•Christ is the son of God in the way that we are all sons of God.
•Jesus is not the Son of God. God has no partners. (Muslim)
•Jesus was a fine moral teacher, nothing more.
•The universe is all there is and all there ever will be.
•Evolution proves that life exists by chance.
•If it feels good, it is good. There is no moral law.
•All religions teach the same things.
Next, we need to know the six principal subjects that the Bible deals with and their contents (to be found, for example, in Milne's "Know the Truth". IVP,’82).
•How do you know what you know? How was the Bible was compiled? What does it teach about itself? How we know it is true? We cite archaeology, prophecy fulfilled,and personal experience.
•Who is God? The doctrine of God. The Trinity, the attributes of God, the work of God in creating and preserving the world.
•What is man? The highest of God's creations, beast-like and god-like; a body and a soul.
•What is the problem? Human sin and its consequences: rebellion, guilt and punishment.
•What is the solution? Christ and the Atonement. The Cross. The grace of God. How faith operates and people change.
•How do people behave when the problem of sin has been resolved? The Church, God's people in community.
•What is the future? Death, resurrection and eternal life; heaven and hell.
There are three general topics for argument: nature, revelation and personal experience. Choose according to the case and your aptitudes.
1. Nature. Biology and the argument for design are wonderful cases for God's creative hand. We can argue from astronomy and astrophysics: "The Heavens declare the glory of God". The universe is mathematical; much of what we know in physics can be explained in mathematical terms. The "Big Bang" theory of the origin of the universe supports a basically Christian view of creation.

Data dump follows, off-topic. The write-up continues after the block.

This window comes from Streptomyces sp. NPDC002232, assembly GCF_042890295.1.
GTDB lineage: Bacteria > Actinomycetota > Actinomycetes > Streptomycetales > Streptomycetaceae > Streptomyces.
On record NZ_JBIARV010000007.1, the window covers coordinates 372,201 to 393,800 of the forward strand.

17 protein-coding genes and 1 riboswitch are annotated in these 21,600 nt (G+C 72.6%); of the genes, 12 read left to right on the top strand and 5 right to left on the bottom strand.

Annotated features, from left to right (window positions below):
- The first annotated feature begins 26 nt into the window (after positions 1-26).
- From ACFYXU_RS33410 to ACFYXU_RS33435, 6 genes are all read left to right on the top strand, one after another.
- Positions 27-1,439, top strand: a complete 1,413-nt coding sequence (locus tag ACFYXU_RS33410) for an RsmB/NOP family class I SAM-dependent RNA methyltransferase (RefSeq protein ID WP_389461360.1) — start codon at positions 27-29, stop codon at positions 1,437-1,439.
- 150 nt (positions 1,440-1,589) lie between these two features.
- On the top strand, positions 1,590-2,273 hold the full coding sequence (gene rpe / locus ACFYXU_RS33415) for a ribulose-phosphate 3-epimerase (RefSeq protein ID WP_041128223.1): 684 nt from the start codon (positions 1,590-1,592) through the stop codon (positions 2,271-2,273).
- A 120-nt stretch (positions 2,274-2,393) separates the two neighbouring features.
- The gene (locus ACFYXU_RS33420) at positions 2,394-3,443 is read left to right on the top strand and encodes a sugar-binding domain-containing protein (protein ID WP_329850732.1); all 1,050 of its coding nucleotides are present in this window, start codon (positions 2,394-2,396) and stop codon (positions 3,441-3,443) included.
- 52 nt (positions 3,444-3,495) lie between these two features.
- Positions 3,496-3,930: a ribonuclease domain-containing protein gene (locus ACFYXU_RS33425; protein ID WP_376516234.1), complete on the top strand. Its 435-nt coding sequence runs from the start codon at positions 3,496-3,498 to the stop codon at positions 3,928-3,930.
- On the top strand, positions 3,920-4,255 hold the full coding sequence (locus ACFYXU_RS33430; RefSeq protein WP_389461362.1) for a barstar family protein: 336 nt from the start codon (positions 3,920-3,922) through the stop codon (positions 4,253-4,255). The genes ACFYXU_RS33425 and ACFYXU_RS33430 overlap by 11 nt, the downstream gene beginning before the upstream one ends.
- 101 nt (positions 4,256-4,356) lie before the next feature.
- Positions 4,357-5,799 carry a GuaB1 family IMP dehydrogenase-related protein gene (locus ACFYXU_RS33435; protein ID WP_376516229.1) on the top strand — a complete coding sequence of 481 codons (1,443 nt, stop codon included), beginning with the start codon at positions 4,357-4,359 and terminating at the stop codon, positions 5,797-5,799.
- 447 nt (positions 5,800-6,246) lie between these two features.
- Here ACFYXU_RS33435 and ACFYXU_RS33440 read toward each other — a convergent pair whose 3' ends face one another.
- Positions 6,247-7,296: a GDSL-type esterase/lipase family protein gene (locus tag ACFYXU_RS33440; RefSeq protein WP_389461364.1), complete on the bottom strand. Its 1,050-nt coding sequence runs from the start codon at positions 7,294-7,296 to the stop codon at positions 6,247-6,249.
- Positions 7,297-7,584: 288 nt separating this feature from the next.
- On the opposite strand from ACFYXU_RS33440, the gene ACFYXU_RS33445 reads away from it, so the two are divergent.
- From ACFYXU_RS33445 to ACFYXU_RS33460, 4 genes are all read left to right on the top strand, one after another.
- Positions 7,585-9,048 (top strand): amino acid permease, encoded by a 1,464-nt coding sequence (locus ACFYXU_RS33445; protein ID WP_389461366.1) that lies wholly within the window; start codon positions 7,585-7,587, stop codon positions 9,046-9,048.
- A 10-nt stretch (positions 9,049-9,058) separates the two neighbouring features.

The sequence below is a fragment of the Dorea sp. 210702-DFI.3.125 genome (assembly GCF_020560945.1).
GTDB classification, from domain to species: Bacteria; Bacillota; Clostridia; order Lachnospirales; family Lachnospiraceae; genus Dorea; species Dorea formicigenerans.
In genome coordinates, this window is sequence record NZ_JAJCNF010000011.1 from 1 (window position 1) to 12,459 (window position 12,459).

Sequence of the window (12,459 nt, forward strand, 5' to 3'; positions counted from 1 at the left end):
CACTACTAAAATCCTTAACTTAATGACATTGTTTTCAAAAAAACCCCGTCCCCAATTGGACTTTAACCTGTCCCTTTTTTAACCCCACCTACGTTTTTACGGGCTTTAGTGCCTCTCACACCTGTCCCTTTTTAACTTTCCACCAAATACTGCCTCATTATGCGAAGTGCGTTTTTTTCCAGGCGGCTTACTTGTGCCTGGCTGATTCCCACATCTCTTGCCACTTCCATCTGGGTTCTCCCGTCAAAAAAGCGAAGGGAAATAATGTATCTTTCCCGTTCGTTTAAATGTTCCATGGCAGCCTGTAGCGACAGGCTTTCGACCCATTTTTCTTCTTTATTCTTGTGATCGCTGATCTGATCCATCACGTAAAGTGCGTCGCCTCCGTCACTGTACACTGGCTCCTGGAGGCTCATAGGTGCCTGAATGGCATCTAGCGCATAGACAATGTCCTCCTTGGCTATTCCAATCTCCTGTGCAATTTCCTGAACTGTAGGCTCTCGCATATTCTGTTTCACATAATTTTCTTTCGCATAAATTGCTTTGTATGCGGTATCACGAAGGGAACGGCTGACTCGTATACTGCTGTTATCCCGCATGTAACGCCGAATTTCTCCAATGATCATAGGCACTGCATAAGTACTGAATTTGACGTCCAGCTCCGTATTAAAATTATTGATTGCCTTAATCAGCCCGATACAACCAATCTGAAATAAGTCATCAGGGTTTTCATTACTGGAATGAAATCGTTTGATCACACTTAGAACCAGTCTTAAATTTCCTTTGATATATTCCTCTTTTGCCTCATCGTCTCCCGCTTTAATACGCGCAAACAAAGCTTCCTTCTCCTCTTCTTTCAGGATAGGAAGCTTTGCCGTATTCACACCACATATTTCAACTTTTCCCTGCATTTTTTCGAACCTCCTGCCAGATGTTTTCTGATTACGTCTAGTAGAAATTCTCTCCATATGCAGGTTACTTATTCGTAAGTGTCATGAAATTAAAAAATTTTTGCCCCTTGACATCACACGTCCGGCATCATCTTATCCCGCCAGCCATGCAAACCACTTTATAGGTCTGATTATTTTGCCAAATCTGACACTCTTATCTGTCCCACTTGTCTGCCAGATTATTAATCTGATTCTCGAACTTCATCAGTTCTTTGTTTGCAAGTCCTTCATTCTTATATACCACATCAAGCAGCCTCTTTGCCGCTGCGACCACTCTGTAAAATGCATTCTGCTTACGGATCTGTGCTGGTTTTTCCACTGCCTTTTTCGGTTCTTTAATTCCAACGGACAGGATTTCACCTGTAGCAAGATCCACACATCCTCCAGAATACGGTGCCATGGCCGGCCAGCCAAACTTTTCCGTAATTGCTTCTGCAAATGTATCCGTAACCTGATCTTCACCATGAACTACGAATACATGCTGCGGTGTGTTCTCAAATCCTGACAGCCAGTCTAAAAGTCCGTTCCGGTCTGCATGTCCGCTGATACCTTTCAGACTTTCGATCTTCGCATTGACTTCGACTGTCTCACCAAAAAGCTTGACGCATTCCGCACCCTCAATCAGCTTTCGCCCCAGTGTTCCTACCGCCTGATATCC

But young earth and seven twenty-four hour Creation Days get us nowhere in apologetics even if true.
2. Revelation. We can tell the stories of the Ethiopian Eunuch, Cornelius, Nicodemus, and the Woman at the Well to illustrate God's life-changing power. We can argue, as Augustine did, against pagan religion and show how Christ answers human need. There are good books on Christian responses to Hinduism, Buddhism, Islam, Animism and Marxism, as well as New Age philosophies.
3. Personal Experience. Our own stories of God's work. Charles Colson, Jimmy Carter, Millard Fuller (Habitat for Humanity), Mother Theresa, etc. give us examples to supplement.
There are five paradoxes that we cannot explain and are better off not trying to defend.
•God is One yet Three.
•Christ is true God and true man.
•God is all good; the world is full of evil.
•Christians are predestined yet the appeal to chose Him is given to all.
•Scripture is divinely inspired, but humanly written, and authoritative.
For example, the Scripture is the sword of the Spirit, but we need not say so. It is useless to try to explain the Trinity to anyone else. We know the solution to the problem of evil even if we do not know its origin. Shrug these problems off in argument. Go to the applications instead.
Things not to do:
•Don't say "It's true for me. It may not be true for you." That is not true.
•If you don't know, don't fabricate. False information is bad. Say you don’t know.
•Don't spend more than an hour in argument. Your opponent will lose the ability to think clearly.
•Don't attack people. They need help. We are not called to inflict pain on outsiders even if they intend to inflict pain on us.
Things to do:
•Draw the aggressive person out. The Russians defeated Napoleon's armies by stringing them out through a long winter. Challenge the person's assumptions (e.g. there is no truth) and let the inconsistencies come out. "Do you really think we came from the apes?" "Do you really think that everything is relative?"
•Be a listener long, a speaker short. Listen and pray. Let the person tell you what hurts. Let God work.
•Try to pull the person around to look at things your way: "Suppose, for a moment, that God exists; if you bet against Him, you lose everything for all eternity. If He does not exist, and you become a Christian, you lose a little. Why risk eternal loss?" (Pascal's wager.")
•Read! R.C. Sproul, Josh McDowell, J.H. Gerstner, C.S. Lewis, G.K. Chesterton, Francis Schaeffer, Os Guinness, Dorothy Sayers, Malcolm Muggeridge, Peter Kreeft, Hugh Ross, James Sires. Try Alexander Solzhenitsen, Dosteoevsky, and Pascal. Learn! Grow!
God bless you in the process.